Nature Notes: Predictions and Wishes

It’s been a quiet year, 2013, but expect a tumultuous change and another Big One come 2014
The Star’s nature columnist predicts that in 2014 the local red fox population will almost reach its peak before succumbing to the mange that thinned its population to near zero in the late 1990s. Dell Cullum

    It will be hard to top the prediction first made in this very column in the spring of 2012 for the Big One, Sandy, which came in the last days of October of that year, but here goes.

    It’s been a quiet year, 2013, but expect a tumultuous change and another Big One come 2014. It won’t be as big, but it will hit while South Fork municipalities, the county, state, and feds are still deciding what to do about Sandy, so it will cause an equal amount of damage.

    The Eurasian invasive species, phragmites, or ditch reed, will begin a long-anticipated retreat from various salt marshes as has been happening over the last four or five years for the Napeague marshes on either side of Napeague Meadow Road in Amagansett. Phragmites in fresh marshes on the South Fork, however, will continue to prosper.

    After a hiatus of 12 years, gypsy moths and canker worm moths will begin their comeback. Look for largish areas of hardwood trees bereft of foliage come June and July.

    Nitrogenous wastes from septic urine disposal will continue to seep into coastal ponds, tidal creeks, bays and harbors. The ocean won’t be affected as much as the estuarine waters of Great South Bay, Shinnecock Bay, and much of the Peconic Estuary. Efforts to abate the growing problem will continue, but will not make much of a dent, especially if the homeowners on the north side of the Great South Bay have their way and the breach caused by Sandy is filled in. Better that humans urinate on the ground, say, in the woods, like the other wild animals do.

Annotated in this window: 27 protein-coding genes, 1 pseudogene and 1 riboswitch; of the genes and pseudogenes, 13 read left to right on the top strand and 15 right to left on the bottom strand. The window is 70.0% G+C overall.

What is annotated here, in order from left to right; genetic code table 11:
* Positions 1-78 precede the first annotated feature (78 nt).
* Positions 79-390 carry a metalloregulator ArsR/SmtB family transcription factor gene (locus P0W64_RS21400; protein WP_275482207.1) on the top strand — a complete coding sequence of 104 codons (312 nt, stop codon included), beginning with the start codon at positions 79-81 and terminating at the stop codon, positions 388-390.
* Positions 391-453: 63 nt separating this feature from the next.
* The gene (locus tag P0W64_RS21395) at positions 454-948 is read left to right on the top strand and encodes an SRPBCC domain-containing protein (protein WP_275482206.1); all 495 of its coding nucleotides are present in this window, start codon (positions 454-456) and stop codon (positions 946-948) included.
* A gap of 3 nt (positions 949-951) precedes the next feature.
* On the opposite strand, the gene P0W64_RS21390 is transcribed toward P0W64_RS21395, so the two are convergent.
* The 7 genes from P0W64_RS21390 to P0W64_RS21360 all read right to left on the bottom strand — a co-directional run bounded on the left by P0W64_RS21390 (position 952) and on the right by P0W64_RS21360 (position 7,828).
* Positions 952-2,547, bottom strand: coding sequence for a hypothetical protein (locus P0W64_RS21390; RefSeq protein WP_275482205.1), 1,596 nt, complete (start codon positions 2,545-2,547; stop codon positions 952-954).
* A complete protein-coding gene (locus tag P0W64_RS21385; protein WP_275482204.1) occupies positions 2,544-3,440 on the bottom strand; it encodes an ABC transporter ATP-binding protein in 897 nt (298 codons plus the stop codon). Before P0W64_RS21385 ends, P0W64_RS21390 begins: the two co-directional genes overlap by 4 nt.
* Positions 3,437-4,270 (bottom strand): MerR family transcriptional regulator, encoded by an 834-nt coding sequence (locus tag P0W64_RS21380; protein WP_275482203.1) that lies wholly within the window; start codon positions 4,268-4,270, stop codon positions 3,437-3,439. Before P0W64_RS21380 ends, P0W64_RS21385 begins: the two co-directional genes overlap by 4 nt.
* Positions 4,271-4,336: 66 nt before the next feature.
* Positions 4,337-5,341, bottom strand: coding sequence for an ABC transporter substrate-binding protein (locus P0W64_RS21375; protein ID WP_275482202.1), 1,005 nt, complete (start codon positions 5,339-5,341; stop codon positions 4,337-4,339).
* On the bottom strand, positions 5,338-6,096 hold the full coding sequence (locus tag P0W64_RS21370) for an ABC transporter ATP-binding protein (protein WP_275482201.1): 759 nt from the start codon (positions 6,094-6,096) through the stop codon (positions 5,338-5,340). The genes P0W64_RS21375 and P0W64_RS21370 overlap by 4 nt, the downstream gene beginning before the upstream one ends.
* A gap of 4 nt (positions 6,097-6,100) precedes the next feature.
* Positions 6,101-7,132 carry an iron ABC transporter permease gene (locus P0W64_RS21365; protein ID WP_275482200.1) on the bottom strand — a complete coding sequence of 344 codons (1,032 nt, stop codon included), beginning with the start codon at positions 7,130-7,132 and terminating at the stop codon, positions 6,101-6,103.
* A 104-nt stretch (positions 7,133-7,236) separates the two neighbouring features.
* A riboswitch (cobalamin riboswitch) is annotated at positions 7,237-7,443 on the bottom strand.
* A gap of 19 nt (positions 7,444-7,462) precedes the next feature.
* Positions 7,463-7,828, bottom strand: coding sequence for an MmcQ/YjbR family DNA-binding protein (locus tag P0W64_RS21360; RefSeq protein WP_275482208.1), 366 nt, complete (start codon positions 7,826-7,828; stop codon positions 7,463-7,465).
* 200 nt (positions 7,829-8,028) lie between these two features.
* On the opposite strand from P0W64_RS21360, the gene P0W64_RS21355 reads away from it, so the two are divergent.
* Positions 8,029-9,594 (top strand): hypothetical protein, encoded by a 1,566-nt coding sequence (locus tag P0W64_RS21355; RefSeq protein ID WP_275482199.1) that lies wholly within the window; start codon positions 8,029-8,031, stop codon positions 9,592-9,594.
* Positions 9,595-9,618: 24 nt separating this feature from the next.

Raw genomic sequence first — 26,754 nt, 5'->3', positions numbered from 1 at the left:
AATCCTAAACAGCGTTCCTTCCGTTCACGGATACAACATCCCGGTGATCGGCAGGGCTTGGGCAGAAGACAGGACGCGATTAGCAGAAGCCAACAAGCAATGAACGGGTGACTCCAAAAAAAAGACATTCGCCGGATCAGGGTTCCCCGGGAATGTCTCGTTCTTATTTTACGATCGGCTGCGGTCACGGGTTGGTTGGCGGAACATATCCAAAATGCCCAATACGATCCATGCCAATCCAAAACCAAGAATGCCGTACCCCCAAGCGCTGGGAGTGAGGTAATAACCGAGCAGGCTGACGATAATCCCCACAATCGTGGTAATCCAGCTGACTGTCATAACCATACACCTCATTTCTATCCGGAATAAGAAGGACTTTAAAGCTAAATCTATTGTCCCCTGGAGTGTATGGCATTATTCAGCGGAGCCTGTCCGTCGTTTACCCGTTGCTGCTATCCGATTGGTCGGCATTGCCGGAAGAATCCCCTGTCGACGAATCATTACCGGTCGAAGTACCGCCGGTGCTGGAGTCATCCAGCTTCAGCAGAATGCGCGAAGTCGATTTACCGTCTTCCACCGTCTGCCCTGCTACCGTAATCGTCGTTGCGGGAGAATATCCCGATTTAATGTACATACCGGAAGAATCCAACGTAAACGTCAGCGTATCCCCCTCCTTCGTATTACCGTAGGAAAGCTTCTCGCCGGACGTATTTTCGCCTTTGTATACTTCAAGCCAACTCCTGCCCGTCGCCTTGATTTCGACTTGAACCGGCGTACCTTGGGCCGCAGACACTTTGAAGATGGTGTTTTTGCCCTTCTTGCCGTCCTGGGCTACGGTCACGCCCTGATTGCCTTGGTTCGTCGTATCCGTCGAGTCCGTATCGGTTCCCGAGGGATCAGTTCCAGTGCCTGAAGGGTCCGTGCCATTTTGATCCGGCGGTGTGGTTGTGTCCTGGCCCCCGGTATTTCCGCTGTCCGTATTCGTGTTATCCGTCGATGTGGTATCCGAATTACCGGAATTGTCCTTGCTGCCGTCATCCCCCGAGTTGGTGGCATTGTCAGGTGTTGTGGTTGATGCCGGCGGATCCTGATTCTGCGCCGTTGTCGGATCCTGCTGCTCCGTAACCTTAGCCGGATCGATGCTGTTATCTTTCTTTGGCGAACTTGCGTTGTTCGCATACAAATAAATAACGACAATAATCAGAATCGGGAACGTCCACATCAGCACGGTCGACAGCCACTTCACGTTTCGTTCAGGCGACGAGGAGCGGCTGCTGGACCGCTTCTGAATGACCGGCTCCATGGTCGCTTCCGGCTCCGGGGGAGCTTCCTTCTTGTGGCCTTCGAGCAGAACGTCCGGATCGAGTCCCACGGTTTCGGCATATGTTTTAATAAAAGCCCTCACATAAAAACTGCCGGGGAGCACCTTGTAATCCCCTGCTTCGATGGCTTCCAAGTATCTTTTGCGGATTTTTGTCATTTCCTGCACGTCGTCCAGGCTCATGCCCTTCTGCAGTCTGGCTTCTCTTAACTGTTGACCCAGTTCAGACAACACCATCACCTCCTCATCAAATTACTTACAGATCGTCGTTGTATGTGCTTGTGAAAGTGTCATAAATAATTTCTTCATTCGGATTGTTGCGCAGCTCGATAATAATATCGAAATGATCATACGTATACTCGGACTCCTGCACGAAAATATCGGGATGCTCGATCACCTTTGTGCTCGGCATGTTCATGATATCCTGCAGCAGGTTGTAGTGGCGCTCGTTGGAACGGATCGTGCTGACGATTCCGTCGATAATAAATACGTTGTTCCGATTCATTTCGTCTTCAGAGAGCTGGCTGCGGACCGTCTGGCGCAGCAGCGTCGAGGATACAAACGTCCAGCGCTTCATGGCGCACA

The rise in sea level will accelerate as the glaciers melt faster and faster. As a result, fresh ponds such as Fort Pond in Montauk and all coastal fresh marshes such as those surrounding Napeague Harbor, Fort Pond, Hook Pond, Wickapogue Pond, Sagg Pond, and the rest of the coastal ponds between Montauk Point and the Shinnecock Inlet will experience expansion landward while the water levels will rise accordingly as they are buoyed up by the denser salt water intruding beneath them.

    The scions from the bald eagle pair nesting on Gardiner’s Island, the raven pair nesting on the Hampton Bays water tower, and the turkey vultures nesting in Montauk will begin to nest locally as well and by 2020 will have established stable Long Island populations. They will be joined by peregrine falcon young from the adult pairs nesting on top of a Nassau County building and the tall bridges spanning the East River and Hudson River. Cellphone and radio transmitting and receiving towers scattered around offer stable nesting sites. Don’t be surprised if the first pair of eastern Long Island falcons to nest in Suffolk County nest near the top of the long-standing communications tower on Napeague or the top of the non-functioning radar building at Camp Hero State Park.

    The South Fork red fox population, which is rebuilding as we speak, will almost reach its peak before succumbing to the mange that thinned its population to near zero in the late 1990s. Commensurately, cottontail rabbits, rats, voles, and white-footed mice will become scarce. The local raccoon population, which is presently peaking, will succumb to a distemper endemic of the kind that decimated its population in the early 1990s.

    Hunters, not sharpshooters hired by the United States Department of Agriculture, will decrease the local deer population, hopefully to be followed by the use of contraception. The lone star tick population will continue to grow, while the black-legged, or deer, tick population will continue to diminish. As the rodent population falls, cases of Lyme disease and babesiosis will decrease accordingly.

    The local fishermen will continue to ply their trade and make a modest living despite all the rules and regulations governing their activities. They are the soul of Southampton and East Hampton towns.

    Until we stem the noise of helicopters and the ambient nightlights from McMansions and businesses, whippoorwills and hermit thrushes will stay away, ospreys will suffer and piping plovers won’t do so well, especially in combination with the fox buildup.

    After eight years of major disappointment, East Hampton Town will once again be properly governed, Montauk and townwide beaches will become a tad more peaceful in the summertime, helicopters and jets will be grounded, and we will be able to see the stars at night and listen to them sparkle.